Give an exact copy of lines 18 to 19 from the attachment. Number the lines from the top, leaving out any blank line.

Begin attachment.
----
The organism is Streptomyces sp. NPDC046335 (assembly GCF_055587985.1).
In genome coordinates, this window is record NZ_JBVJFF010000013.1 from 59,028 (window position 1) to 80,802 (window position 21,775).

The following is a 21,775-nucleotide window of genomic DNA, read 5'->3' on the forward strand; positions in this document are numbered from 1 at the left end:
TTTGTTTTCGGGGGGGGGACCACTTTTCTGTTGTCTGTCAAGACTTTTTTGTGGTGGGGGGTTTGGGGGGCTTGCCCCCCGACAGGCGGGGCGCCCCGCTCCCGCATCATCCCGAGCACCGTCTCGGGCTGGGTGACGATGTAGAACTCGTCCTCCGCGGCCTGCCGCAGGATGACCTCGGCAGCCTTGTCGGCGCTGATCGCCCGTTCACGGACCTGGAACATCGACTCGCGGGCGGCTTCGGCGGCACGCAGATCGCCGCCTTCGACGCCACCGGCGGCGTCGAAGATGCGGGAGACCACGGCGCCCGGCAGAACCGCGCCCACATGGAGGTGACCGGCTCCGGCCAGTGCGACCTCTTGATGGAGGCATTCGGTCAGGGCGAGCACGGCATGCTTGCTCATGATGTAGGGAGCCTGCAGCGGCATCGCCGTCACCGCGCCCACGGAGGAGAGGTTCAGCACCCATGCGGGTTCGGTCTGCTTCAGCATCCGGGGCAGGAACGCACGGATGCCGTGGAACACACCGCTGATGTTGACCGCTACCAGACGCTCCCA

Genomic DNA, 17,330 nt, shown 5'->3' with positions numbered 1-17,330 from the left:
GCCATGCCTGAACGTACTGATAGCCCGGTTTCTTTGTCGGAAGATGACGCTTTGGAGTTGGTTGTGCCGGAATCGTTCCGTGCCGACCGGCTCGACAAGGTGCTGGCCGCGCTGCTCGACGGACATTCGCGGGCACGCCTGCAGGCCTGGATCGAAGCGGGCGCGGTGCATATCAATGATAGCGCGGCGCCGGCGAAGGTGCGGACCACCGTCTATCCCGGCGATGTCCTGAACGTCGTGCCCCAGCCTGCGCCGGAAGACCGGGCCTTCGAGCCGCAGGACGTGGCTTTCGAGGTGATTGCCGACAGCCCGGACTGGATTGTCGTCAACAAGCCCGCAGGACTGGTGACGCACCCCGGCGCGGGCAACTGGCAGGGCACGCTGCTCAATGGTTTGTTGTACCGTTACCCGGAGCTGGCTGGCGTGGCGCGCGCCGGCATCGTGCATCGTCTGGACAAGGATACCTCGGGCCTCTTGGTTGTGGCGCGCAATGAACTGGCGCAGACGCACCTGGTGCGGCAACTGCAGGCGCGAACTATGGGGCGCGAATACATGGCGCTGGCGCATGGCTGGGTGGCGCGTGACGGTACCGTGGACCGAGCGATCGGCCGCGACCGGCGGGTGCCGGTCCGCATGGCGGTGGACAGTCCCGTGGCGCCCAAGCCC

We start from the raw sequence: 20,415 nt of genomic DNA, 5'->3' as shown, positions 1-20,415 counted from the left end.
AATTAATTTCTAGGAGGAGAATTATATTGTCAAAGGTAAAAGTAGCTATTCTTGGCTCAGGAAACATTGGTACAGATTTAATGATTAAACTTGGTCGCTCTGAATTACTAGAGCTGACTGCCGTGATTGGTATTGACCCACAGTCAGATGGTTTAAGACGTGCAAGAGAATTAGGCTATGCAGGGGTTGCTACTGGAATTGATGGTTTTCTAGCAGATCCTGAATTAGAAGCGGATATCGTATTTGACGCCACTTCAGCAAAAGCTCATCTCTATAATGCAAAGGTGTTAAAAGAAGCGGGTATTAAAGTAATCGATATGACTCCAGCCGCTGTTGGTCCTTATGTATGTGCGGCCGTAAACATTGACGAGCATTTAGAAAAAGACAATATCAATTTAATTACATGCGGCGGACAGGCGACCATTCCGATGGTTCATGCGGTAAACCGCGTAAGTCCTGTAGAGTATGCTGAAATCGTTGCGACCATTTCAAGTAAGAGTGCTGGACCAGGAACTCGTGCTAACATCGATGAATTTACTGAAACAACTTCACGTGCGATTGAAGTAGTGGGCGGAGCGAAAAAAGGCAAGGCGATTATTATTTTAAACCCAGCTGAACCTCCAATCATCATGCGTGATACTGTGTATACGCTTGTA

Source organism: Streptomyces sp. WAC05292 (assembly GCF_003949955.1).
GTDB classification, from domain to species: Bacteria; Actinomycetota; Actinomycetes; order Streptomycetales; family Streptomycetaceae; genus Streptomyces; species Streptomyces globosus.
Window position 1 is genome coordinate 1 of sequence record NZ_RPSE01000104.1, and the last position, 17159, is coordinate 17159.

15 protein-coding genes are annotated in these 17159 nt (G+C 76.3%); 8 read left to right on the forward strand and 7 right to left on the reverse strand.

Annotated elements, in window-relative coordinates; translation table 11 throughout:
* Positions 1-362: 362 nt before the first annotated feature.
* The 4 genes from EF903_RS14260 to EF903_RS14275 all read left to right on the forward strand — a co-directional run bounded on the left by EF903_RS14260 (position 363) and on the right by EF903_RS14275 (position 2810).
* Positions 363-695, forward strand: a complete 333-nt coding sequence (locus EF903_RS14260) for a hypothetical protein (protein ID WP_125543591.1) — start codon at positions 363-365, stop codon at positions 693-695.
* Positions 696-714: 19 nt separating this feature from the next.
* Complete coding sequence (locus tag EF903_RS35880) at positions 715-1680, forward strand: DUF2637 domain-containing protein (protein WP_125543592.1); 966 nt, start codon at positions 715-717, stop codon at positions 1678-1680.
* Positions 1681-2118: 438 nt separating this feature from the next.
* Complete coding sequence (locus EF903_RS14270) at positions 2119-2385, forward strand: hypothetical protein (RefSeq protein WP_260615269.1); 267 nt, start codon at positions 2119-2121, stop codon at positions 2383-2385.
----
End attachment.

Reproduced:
* Complete coding sequence (locus tag EF903_RS35880) at positions 715-1680, forward strand: DUF2637 domain-containing protein (protein WP_125543592.1); 966 nt, start codon at positions 715-717, stop codon at positions 1678-1680.
* Positions 1681-2118: 438 nt separating this feature from the next.